Sadly, I have the responsibility of a 15 year old terrier-mix (that I've had since six weeks old) who is recovering from a five day hospital stay with pancreatitis (resolved) and was diagnosed with stage 2 kidney disease. We all know how this story with a beloved dog will end - but for now she's happy and stable. After 15 years of companionship, loyalty, and unconditional love I "owe" my best girl every advantage I can give her as long as there's hope.

    When the time comes, I'm off to Buenos Aires for a three month stay...
     
  9. oldtangoguy

    oldtangoguy Active Member

    I've not studied with Eva & Pablo except in group class, so I can't really comment. I will say that Liz Haight is one of my all time favorite instructors. She focuses almost entirely on the connection - very soft and enveloping - and on retaining the connection at all times. I can instantly identify follows who have studied with her due to the quality of their embrace.
     
  10. Tango Distance

    Tango Distance Active Member

    Oh great, now I am going to be analyzing that analogy for months!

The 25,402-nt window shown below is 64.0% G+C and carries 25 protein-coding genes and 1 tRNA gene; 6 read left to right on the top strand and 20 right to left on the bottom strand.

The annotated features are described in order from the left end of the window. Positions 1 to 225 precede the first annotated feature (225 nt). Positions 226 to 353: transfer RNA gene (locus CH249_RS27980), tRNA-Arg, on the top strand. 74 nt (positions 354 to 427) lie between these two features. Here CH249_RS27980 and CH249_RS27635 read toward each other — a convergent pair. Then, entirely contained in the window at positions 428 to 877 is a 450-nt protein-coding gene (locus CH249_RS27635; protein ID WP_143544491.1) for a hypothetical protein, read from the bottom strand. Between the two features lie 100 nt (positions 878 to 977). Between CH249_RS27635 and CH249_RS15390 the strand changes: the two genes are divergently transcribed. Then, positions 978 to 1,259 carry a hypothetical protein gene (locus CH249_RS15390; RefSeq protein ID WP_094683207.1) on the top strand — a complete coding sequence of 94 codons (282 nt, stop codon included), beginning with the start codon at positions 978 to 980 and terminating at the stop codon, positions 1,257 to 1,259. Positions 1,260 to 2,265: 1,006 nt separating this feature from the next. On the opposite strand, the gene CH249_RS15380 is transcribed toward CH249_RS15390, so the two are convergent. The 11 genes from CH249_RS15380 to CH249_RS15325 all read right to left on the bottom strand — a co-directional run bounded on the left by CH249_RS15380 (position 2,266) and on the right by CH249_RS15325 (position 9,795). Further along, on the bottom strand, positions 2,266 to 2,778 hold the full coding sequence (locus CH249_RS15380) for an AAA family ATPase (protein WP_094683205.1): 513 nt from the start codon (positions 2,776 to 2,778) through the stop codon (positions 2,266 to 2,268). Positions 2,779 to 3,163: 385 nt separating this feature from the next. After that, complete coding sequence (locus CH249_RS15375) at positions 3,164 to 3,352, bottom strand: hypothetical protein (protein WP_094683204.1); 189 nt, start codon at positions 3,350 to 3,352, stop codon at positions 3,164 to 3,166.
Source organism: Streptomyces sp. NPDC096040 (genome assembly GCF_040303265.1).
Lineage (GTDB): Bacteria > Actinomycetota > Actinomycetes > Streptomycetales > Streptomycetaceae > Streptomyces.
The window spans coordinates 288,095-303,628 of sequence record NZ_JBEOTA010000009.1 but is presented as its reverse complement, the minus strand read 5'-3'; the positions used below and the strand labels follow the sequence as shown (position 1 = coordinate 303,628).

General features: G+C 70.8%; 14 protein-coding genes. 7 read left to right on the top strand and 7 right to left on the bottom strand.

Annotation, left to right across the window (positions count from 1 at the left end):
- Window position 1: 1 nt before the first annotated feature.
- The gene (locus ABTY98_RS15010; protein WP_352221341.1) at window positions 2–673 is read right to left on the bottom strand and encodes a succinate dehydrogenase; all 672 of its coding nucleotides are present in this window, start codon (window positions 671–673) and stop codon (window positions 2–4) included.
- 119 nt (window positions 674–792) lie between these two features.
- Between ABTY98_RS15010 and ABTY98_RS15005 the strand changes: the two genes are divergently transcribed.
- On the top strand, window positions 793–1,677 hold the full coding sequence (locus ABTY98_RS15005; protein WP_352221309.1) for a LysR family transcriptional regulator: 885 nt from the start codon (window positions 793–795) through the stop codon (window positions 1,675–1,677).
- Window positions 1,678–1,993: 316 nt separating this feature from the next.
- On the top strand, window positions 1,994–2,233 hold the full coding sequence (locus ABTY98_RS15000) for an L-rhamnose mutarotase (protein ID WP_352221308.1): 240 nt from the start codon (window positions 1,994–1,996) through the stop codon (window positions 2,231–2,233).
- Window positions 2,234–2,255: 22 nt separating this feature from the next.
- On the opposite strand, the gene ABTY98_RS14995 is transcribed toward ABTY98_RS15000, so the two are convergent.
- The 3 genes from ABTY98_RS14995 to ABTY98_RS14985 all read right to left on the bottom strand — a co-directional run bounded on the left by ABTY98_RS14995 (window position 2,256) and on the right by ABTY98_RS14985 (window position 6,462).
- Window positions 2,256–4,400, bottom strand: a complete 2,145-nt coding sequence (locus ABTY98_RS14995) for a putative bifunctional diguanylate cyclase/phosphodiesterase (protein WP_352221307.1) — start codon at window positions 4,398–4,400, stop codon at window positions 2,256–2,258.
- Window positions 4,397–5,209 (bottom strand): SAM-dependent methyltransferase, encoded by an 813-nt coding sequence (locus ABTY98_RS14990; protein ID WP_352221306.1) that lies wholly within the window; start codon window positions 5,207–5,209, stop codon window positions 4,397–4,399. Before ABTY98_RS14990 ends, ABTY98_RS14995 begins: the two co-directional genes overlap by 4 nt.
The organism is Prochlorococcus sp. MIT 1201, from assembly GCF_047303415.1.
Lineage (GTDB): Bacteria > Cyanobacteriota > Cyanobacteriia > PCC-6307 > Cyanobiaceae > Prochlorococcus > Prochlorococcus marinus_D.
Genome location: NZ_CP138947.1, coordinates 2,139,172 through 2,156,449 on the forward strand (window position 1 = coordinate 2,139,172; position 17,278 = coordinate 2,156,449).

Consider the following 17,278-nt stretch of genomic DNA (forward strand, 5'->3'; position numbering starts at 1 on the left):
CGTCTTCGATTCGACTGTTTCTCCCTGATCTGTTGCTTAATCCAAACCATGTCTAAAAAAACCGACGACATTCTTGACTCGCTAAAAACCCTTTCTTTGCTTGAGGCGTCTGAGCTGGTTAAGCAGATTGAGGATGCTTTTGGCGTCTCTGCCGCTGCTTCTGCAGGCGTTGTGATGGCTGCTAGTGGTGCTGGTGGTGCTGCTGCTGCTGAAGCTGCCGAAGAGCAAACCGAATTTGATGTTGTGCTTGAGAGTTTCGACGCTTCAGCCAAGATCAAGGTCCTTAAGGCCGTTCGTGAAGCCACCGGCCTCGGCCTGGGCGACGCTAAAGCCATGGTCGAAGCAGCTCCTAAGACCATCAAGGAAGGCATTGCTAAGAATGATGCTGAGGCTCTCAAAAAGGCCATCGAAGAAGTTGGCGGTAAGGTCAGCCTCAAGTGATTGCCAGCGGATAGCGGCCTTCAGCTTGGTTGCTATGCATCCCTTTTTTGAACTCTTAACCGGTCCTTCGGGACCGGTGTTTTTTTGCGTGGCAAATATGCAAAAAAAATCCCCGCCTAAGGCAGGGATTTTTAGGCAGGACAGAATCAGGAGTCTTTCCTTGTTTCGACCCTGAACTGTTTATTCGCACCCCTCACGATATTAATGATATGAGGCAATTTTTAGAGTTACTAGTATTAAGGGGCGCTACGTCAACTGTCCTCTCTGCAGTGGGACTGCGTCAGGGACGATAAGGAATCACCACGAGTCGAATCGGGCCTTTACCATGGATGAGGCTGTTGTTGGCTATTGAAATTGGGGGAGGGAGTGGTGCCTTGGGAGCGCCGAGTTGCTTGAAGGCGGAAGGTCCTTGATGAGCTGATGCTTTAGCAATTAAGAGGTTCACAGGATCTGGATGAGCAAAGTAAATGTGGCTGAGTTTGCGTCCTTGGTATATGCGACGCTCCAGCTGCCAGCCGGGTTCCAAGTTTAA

Let's see, the Blue Pill is a dreamy world where I can have Tango superpowers, like jumping from one rooftop to arrive at a Milonga on another rooftop, or Tangoing on any surface, including the walls and ceiling. There is also really good music in basement nightclubs. The only downside is when I'm heavily introspective, like when writing my Not Touchy Feely posts here on DF, I vaguely feel like there is more out there that I don't quite grasp.

    The Red Pill is the gritty real world, with sticky floors, ladies who say no, I hurt, I get tired, and I step on lady's feet. My triumphs, however, don't just happen but I feel I have earned them through hours of work.

    Tango is a form of alternative reality... I've heard Tandas described as "Being in love for 10 minutes." Is Tango in general the Blue Pill?

    OTOH, I've had enough blunders and social angst I'm sure I have taken the Red Pill.

    But wait, it was more Red Pill at first and is becoming more and more Blue Pill...

    Desert Diva I would enjoy hearing more on your Blue Pill vs. Red Pill views on Tango.
     
  11. tangobro

    tangobro Active Member

    I also recommend Eva & Pablo. They are among the visiting teachers that teach & dance in the "close embrace" style vs. the 'in an embrace" style that I described earlier.

     
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  12. Mladenac

    Mladenac Well-Known Member

    Is it a price for the couple and venue?
    Do you have a dancing partner?
     
  13. Lilly_of_the_valley

    Lilly_of_the_valley Well-Known Member

    $90 is expensive for a private lesson with two outstanding instructors?? In our neck of the wood it would be super cheap. In fact, it doesn't exist. :)
    I highly recommend Eva and Pablo, by the way.
    Also, Alicia Pons, she spends some significant shanks of time in New Mexico and Arizona nowadays, check her schedule.